Nebuchadnezzar’s rise and fall almost exactly mirrors the rise, fall, and restoration of the nation Israel. Israel was not chosen because of her greatness or potential. She was chosen in spite of her weakness and insignificance, to serve God and bring glory to Him. When God made this people a great nation in Egypt and was about to bring them into the blessings of Canaan, He warned them of the danger of pride, cautioning them about taking credit for His grace (see Deuteronomy 6-8). He warned them of His chastening if they failed to obey His laws, to worship Him alone, and to care for the poor and the oppressed (see Deuteronomy 28).
Israel failed to heed these warnings and those of later prophets, just as Nebuchadnezzar failed to heed the warning of his dream from Daniel. And so this nation was humbled by defeat and captivity. This nation, which was to exercise authority in the name of God, was removed from authority. They were scattered among the nations, as Nebuchadnezzar was put among the beasts of the field. Just as Nebuchadnezzar was delivered by acknowledging God’s sovereignty and grace, and by worshipping Him, so the Israelites would be delivered and restored.
The story of Nebuchadnezzar’s elevation, humiliation, and restoration should have given hope to the nation Israel, for just as he was put down and later restored, so would they be. The restoration of this Gentile king was recorded to give hope to the humbled, captives of Judah, who would also be restored to their position of leadership in God’s economy.
(7) Sooner or later, all mankind will be humbled before God and acknowledge His sovereignty. Nebuchadnezzar bowed before God after seven years of humiliation. He became a worshipper of the One true God. He will continue to worship and serve God for all eternity. What Nebuchadnezzar did many years ago, every man and woman will do in the future. All mankind will acknowledge that Jesus is Lord. Some Jews and Gentiles will do so by professing faith in Him as Savior and Lord:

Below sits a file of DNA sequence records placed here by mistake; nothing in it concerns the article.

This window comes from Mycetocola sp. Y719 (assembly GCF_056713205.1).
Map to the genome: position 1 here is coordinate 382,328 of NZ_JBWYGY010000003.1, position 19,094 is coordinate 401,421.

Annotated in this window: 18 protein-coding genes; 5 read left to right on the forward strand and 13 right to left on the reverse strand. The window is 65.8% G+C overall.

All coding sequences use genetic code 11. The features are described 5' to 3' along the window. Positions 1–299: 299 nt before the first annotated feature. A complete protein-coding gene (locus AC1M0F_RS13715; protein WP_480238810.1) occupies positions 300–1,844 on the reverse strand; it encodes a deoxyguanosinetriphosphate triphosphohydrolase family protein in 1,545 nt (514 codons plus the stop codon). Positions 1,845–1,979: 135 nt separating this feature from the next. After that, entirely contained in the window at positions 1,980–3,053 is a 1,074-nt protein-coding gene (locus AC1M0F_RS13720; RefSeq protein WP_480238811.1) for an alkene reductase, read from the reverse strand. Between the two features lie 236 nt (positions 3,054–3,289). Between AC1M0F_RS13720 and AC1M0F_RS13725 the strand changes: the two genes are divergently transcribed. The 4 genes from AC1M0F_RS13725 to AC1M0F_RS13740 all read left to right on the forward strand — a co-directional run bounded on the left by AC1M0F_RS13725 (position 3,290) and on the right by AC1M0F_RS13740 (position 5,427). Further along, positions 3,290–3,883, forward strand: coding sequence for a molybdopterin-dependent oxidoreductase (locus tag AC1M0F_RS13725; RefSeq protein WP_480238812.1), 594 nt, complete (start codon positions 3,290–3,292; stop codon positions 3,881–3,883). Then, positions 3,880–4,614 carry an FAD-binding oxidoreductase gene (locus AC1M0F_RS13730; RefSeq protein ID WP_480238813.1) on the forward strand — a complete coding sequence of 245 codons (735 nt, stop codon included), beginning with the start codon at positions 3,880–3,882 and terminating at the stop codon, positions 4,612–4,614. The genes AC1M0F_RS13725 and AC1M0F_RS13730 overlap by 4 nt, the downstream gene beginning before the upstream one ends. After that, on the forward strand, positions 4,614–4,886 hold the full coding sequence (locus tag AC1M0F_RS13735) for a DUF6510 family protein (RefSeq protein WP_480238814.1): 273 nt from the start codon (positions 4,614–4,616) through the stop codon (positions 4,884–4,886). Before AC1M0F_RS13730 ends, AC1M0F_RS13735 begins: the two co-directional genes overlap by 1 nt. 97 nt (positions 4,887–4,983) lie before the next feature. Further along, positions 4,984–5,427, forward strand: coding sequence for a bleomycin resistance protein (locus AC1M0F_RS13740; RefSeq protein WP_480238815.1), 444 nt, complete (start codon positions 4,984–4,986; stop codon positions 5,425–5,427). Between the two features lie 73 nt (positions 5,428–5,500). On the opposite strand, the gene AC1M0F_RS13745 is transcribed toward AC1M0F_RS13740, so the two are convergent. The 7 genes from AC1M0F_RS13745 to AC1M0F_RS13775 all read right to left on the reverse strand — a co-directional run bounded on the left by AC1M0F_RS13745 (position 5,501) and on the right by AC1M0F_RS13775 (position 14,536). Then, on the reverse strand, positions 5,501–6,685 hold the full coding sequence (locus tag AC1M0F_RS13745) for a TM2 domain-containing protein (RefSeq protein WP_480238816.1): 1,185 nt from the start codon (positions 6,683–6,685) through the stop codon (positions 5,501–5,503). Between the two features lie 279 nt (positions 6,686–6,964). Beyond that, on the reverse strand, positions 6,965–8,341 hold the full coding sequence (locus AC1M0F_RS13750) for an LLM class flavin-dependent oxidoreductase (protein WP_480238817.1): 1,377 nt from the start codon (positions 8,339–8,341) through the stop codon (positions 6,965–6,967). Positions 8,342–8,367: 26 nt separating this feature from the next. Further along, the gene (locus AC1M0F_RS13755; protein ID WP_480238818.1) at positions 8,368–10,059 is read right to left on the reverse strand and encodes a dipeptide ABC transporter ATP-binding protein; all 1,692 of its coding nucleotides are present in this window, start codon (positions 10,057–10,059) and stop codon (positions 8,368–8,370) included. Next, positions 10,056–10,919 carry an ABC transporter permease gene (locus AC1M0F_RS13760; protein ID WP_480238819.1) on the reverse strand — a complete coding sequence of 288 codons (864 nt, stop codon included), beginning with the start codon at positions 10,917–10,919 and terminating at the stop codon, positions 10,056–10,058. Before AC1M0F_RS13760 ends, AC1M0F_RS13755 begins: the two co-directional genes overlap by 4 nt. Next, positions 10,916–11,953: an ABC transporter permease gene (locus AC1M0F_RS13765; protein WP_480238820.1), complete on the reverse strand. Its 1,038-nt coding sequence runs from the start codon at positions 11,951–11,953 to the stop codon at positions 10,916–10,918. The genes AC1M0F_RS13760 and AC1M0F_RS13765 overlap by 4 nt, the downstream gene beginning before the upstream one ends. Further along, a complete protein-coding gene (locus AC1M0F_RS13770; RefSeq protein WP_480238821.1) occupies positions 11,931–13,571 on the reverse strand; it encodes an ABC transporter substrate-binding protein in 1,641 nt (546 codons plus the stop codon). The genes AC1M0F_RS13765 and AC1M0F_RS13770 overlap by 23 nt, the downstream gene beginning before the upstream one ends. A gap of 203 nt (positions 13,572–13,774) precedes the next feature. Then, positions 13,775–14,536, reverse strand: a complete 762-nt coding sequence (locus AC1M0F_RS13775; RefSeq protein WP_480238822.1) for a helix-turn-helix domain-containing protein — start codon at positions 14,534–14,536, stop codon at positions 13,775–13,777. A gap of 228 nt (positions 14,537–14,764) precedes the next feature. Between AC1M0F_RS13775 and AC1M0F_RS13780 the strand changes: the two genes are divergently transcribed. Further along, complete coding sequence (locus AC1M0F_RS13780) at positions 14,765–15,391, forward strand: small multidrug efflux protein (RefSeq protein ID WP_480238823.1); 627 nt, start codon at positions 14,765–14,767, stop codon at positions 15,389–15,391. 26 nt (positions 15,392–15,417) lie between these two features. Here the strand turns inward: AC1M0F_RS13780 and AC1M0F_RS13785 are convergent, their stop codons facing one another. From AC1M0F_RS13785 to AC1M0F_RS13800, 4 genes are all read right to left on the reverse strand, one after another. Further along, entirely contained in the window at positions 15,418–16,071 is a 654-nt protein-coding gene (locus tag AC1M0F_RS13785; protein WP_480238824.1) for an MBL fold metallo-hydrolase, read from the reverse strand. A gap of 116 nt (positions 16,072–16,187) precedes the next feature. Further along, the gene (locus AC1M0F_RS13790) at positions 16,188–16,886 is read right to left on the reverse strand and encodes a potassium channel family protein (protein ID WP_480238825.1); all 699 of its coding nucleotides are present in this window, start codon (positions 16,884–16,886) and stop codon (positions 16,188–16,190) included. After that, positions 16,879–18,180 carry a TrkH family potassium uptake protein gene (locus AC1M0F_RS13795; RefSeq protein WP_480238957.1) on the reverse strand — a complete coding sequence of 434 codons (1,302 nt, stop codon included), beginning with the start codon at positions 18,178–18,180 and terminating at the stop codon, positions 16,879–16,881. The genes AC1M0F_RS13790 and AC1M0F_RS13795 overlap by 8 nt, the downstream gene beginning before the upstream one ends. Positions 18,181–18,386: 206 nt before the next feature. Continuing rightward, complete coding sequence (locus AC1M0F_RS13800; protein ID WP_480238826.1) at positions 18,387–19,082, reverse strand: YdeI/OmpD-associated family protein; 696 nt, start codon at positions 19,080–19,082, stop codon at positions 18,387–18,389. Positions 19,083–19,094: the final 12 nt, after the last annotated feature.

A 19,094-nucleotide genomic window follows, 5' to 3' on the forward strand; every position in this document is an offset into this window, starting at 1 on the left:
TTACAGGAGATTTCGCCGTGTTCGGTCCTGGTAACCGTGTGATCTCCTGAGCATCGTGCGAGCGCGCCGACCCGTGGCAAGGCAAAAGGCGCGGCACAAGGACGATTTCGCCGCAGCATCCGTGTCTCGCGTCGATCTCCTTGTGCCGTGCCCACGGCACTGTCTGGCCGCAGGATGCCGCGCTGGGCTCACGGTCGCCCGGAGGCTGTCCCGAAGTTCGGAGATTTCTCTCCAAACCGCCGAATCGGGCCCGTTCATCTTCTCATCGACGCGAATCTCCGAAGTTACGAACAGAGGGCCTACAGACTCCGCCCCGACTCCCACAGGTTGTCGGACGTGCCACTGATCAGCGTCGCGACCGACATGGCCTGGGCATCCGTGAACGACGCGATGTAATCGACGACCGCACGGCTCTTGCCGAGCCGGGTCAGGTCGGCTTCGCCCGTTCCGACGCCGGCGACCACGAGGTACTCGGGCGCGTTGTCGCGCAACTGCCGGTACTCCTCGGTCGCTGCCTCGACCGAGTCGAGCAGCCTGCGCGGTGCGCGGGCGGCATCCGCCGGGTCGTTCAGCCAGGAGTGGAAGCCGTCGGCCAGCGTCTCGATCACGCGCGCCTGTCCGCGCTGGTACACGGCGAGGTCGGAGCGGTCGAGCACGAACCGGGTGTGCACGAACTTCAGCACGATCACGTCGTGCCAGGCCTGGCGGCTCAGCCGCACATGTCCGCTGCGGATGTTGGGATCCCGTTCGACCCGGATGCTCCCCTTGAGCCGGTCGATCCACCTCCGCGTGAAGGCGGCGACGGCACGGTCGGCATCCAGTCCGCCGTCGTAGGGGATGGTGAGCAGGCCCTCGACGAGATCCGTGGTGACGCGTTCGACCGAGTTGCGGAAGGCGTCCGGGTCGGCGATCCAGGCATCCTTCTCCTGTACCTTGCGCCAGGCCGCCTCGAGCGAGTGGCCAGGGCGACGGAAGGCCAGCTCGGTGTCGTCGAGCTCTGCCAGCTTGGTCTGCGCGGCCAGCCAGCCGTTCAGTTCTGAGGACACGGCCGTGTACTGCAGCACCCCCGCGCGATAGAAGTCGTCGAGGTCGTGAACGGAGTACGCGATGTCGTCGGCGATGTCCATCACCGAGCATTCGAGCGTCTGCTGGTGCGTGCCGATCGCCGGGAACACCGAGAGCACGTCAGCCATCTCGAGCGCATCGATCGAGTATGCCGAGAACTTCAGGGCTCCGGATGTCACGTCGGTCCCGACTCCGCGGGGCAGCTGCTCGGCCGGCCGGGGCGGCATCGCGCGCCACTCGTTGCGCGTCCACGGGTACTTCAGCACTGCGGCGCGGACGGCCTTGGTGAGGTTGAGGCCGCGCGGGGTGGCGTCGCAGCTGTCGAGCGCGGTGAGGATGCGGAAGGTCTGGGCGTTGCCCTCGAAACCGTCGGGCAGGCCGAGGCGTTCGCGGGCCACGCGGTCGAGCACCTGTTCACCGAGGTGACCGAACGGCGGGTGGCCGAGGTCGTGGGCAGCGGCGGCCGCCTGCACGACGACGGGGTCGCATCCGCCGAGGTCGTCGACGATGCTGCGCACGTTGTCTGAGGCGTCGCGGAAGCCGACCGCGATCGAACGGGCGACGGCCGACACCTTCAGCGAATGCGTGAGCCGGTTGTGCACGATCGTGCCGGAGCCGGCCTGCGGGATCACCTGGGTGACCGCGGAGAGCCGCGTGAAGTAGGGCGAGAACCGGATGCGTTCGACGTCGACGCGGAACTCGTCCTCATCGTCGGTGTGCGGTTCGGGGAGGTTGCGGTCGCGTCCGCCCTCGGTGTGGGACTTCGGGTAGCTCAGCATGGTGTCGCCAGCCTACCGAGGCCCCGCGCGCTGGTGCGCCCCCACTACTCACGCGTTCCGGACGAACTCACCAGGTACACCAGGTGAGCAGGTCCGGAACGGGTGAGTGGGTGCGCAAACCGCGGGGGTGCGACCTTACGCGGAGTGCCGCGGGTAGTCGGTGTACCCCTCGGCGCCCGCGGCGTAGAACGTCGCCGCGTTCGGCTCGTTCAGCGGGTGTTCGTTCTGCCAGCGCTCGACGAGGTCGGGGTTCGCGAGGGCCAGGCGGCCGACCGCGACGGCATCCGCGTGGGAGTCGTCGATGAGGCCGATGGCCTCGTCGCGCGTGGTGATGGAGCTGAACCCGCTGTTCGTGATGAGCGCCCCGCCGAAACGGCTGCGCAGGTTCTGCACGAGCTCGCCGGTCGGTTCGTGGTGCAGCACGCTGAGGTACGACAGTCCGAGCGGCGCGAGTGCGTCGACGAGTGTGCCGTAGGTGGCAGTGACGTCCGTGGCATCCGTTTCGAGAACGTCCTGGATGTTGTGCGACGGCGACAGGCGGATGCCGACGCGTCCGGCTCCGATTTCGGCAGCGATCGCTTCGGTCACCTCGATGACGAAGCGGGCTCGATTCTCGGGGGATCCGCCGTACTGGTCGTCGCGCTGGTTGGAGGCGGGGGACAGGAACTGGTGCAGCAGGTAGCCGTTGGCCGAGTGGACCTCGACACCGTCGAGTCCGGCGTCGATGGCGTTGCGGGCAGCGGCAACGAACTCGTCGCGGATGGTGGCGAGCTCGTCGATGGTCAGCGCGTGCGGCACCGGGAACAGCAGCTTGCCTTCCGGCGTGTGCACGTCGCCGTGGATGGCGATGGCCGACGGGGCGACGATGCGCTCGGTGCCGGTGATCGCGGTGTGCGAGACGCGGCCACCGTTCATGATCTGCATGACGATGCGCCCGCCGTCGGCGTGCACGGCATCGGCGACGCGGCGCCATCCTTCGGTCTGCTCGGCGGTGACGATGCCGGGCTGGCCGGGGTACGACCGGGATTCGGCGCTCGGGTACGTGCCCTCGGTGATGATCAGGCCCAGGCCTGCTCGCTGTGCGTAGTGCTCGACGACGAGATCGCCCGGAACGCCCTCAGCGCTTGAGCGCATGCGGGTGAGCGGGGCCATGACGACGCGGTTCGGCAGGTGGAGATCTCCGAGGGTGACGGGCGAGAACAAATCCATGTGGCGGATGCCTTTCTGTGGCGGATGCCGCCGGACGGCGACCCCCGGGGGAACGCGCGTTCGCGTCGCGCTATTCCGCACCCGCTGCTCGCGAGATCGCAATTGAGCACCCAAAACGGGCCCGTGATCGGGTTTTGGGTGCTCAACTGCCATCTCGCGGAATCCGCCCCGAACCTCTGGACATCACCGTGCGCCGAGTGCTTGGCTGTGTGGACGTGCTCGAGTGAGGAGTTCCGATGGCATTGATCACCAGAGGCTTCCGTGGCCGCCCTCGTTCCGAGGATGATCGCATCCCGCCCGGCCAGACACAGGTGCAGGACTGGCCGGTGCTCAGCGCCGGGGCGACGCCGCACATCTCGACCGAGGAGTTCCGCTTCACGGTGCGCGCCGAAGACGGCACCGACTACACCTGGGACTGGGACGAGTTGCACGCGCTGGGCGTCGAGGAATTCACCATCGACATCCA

34 “For it was not David who ascended into heaven, but he himself says: ‘THE LORD SAID TO MY LORD, SIT AT MY RIGHT HAND, 35 UNTIL I MAKE THINE ENEMIES A FOOTSTOOL FOR THY FEET” ‘ 36 “Therefore let all the house of Israel know for certain that God has made Him both Lord and Christ—this Jesus whom you crucified.” (Acts 2:34-36).
8 But what does it say? “THE WORD IS NEAR YOU, IN YOUR MOUTH AND IN YOUR HEART” — that is, the word of faith which we are preaching, 9 that if you confess with your mouth Jesus as Lord, and believe in your heart that God raised Him from the dead, you shall be saved; 10 for with the heart man believes, resulting in righteousness, and with the mouth he confesses, resulting in salvation, 11 For the Scriptures says, “WHOEVER WILL CALL UPON THE NAME OF THE LORD WILL BE SAVED.” (Romans 10:8-11).
After death, those who reject Jesus as Savior and Lord will not be given another chance to choose Him as Savior. But they will be required to acknowledge Him as LORD:
5 Have this attitude in yourselves which was also in Christ Jesus, 6 who, although He existed in the form of God, did not regard equality with God a thing to be grasped, 7 but emptied Himself, taking the form of a bond-servant, and being made in the likeness of men. 8 And being found in appearance as a man, He humbled Himself by becoming obedient to the point of death, even death on a cross. 9 Therefore also God highly exalted Him, and bestowed on Him the name which is above every name, 10 that at the name of Jesus every knee should bow, of those who are in heaven, and on earth, and under the earth, 11 and that every tongue should confess that Jesus Christ is Lord, to the glory of God the Father (Philippians 2:5-11).
I must now ask you the most important question you will ever answer: “What have you done with Jesus Christ?” Have you trusted in Him as Savior and Lord? I am not speaking about mere intellectual assent. Years before the events of Daniel chapter 4 Nebuchadnezzar had recognized the wisdom and the power of the God of Israel. But he had not placed his trust in Him. I am not asking if you know about God. I am asking if you have come personally to trust in Him, to love Him, and to worship Him. Your response to the Lord Jesus Christ is the most important issue of your life.